Whatever you do – never rent. Unless you’re only planning to be here for a month, it almost always makes sense to buy and sell your bike.

As for gas prices…

Gas prices are fairly inconsequential here. To fill up my tank, I usually spend ~60k VND. That’s less than $3 USD! I don’t drive that much because I work from home so I typically only need to fill up 2-3 times a month. For a normal month, I spend less than $10 USD on gas.

How Much Does Food Cost in Vietnam?

If you’re willing to eat street food, food in Vietnam is crazyyyy cheap. Pho at my favorite street spot is 35k VND and delicious (about $1.50 USD). Other filling street food dishes usually range from 30k-50k each ($1.50-$2.50).

Vietnamese food

Soup in Saigon

Vietnamese sit-down restaurants can be a little pricier. Maybe more like 50k-100k ($2.50-$4.50) for each dish.

Something like hot pot (delicious!) is typically 100-125k ($4.50-$5.50) per person and will leave you completely stuffed to the gills with delicious food.

If you want good Western food, you’ll definitely spend a little more. Though for the quality, it’s still cheaper than my hometown of Philadelphia. Here are the prices for delicious food at some of the places I like:

  • Chicken burrito ~140k VND ($6.50)
  • Burger ~150k VND ($7)
  • Indian kebab ~100k VND ($4.50)
  • Pizza ~220k VND ($10) for delicious personal sized pizza

So if you go out for a Western meal and have a few drinks with your food, you’ll probably spend like $10-$13. Definitely not as cheap as eating Vietnamese food, but also far from breaking the bank.

And here’s the really cool thing about food in Vietnam:

There are meal delivery services which are super duper cheap. Because I hate cooking (and like taking advantage of cost of living arbitrage), I use them for all of my meals at home. I pay 45k VND ($2) per meal for a healthy meal of chicken, vegetables, and brown rice. It’s kept me healthy and gives me more free time by eliminating the need to cook.

It’s one of my favorite parts about living in Vietnam.

How Much Does a Beer Cost in Vietnam?

Ahhh, the important question. I should’ve put this first. If you’re willing to drink like the locals, beer is crazy cheap in Vietnam. You can get bia hoi (watered down draft beer) for as little as 5k VND. That’s less than 25 cents.

If you want a bottle of basic Vietnamese beer, you’ll typically pay between 15-25k VND (75 cents – $1.25) depending on your location. Classier bars might run more expensive. E.g. a popular club in Hanoi charges 60k VND for a Tiger beer.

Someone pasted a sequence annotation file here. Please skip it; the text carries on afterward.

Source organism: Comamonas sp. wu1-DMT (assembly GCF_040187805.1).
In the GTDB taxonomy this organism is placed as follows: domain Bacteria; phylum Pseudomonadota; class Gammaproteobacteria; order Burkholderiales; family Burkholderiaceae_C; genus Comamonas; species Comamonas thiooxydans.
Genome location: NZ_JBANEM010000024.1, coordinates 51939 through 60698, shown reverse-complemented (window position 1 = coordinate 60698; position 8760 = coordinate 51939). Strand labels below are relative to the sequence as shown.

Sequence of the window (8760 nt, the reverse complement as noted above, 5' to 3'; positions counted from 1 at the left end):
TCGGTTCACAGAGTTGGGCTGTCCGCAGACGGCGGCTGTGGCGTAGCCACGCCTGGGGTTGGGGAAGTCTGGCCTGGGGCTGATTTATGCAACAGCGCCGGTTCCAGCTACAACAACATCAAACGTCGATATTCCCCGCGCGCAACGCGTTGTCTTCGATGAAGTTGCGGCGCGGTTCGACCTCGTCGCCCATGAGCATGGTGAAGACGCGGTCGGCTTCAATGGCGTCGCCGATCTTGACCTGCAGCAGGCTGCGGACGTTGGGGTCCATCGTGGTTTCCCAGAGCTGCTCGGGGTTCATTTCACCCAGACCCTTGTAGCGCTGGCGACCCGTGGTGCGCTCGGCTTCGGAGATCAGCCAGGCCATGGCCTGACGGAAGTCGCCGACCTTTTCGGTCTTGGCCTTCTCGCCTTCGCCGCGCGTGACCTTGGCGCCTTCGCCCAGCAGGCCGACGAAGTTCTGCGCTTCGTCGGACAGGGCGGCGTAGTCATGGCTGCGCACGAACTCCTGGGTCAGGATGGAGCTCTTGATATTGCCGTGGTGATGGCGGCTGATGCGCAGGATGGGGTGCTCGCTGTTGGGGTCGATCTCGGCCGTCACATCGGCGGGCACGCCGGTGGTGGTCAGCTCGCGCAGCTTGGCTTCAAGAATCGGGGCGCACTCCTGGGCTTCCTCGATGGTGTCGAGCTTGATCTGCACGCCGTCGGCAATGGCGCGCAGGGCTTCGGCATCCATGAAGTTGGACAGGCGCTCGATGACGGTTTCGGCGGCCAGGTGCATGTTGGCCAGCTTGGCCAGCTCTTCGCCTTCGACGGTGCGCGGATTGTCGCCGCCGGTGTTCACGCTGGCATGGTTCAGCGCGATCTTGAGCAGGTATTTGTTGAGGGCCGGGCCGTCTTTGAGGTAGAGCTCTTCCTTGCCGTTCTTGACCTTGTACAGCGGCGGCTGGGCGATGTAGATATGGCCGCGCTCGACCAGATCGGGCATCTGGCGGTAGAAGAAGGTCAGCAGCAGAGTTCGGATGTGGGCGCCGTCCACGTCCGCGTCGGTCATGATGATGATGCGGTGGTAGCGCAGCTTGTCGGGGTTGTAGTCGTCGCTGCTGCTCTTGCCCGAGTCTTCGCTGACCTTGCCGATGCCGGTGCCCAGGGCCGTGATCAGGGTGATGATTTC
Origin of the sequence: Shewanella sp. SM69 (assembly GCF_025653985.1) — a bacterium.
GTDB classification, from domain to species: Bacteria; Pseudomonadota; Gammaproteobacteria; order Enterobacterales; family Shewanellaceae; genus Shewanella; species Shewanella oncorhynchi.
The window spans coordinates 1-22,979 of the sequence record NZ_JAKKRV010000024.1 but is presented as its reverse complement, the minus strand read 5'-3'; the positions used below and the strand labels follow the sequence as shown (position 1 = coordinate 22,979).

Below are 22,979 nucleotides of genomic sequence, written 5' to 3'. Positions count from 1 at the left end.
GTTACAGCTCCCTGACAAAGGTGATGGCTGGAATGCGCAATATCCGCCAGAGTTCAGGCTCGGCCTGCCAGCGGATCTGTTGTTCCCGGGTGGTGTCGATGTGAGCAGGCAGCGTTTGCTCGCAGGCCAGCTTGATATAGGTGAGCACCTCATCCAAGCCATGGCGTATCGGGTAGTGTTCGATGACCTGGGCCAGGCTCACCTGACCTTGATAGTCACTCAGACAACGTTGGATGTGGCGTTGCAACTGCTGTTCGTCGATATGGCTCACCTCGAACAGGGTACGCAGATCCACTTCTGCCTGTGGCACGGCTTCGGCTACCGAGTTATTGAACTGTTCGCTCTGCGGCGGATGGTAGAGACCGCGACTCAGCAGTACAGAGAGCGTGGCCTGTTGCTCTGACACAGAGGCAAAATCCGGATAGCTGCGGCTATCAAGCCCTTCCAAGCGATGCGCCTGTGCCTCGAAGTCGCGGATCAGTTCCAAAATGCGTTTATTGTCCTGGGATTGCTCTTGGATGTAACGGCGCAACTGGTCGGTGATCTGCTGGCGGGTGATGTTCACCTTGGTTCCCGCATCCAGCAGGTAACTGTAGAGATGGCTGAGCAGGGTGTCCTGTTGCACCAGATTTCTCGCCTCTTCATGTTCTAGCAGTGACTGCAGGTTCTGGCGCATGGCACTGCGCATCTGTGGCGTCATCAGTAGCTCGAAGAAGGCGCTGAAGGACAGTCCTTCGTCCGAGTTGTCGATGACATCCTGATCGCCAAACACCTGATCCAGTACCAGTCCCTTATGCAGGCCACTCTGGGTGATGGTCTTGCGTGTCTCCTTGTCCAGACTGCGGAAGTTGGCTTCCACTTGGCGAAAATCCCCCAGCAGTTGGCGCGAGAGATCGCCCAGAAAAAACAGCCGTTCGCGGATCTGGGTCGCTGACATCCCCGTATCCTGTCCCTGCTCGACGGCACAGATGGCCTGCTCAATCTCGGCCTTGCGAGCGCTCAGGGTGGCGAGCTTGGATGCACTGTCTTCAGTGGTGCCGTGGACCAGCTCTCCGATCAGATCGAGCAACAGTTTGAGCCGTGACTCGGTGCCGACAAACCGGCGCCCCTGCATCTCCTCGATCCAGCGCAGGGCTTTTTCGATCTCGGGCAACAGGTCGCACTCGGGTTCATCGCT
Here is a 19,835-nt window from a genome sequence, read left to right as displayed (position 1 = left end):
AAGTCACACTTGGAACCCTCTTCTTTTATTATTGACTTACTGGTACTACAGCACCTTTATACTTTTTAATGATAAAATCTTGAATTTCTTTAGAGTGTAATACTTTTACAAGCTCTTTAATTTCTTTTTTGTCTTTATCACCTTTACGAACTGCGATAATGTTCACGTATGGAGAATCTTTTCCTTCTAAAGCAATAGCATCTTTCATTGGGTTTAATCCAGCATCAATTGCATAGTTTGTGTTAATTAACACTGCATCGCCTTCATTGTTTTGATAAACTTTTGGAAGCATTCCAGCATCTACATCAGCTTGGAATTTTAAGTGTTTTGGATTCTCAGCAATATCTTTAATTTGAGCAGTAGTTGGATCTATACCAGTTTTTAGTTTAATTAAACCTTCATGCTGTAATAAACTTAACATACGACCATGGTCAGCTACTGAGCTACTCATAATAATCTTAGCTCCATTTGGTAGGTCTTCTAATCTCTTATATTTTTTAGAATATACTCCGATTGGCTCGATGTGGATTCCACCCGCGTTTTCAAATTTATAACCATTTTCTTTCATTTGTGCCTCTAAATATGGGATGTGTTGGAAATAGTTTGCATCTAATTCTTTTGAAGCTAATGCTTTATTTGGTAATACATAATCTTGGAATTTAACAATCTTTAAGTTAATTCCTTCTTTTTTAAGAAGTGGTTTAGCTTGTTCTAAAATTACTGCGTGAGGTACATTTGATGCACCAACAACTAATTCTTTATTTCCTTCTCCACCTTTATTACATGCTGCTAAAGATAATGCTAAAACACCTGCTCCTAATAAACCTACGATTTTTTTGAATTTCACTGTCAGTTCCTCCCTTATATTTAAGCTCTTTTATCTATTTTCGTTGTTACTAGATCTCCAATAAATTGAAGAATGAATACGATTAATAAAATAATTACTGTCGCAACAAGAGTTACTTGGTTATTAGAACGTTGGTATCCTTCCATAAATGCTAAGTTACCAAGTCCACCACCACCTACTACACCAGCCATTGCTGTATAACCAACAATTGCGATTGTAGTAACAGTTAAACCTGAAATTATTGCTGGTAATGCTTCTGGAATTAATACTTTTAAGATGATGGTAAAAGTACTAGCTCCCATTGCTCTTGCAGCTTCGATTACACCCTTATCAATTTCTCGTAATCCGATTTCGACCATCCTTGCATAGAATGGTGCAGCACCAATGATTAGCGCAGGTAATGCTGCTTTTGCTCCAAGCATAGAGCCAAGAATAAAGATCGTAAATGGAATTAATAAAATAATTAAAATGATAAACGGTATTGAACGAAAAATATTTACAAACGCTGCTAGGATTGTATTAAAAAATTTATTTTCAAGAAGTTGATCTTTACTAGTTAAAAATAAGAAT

Craft beer isn’t popular in Vietnam, but it does exist. And some of it is actually pretty tasty. If you want craft beer in Vietnam, you’ll need to pay, though. Craft beer typically runs about 95k, which is a little under $5. So not nearly as cheap. But sometimes you want something that’s not a lightweight lager!

How Much Does Coffee Cost In Vietnam?

While you can find dirty cheap coffee for 10-15k a cup, you’re better off spending a bit more for the better stuff. Even the good coffee is cheap at ~25-30k per cup.

How Much Does Cell Phone Service Cost in Vietnam?

Data plans for your cell phone are stupid cheap in Vietnam. Seriously. I pay 70k VND, or $3.50 USD, per month for unlimited data. It’s insane. I get 600 MB fast data and then the rest is speed-throttled, but that doesn’t really bother me.

I use Facebook voice chat instead of phone calls (that’s very common here), so that $3.50 is pretty much my only monthly expense for cell phone service.

Other Miscellaneous Expenses in Vietnam.

These don’t really deserve their own category 🙂

How Much Do Gyms in Vietnam Cost?

Gym prices are super variable in Vietnam. Local, barebons gyms are cheap. But don’t expect luxury.

I pay 300k VND per month ($13) for my gym (Update: My gym has since lowered its price to 250k VND – I’m not sure why). It’s basic, but it has everything that I need. I can do squats and deadlifts so I’m happy.

gym cost of living in Vietnam

This is what 250k per month gets you

On the other hand, luxury gyms like Elite Fitness and California Fitness run close to $100 per month. They’re super nice – I did a trial at Elite Fitness and thoroughly enjoyed a few days of luxury. But it was double what I paid for a gym back in America.

So, if you can handle basic, gyms are cheap. If you want luxury, be prepared to pay.

I also spend a decent bit on whey protein every month. Whey protein is widely available in major cities in Vietnam, but at a significant markup to what you’d pay in Western countries. I pay ~$100 for 5KG (11 pound) bag of MyProtein Impact Whey.

How Much Does Health Insurance Cost in Vietnam?

If you’re living in Vietnam, you absolutely need health insurance. Don’t be a dummy. Thankfully, it’s much cheaper than back home in America (no comments about universal healthcare, please). I pay about $500 per year for a policy through a Vietnamese insurance company (Bao Viet).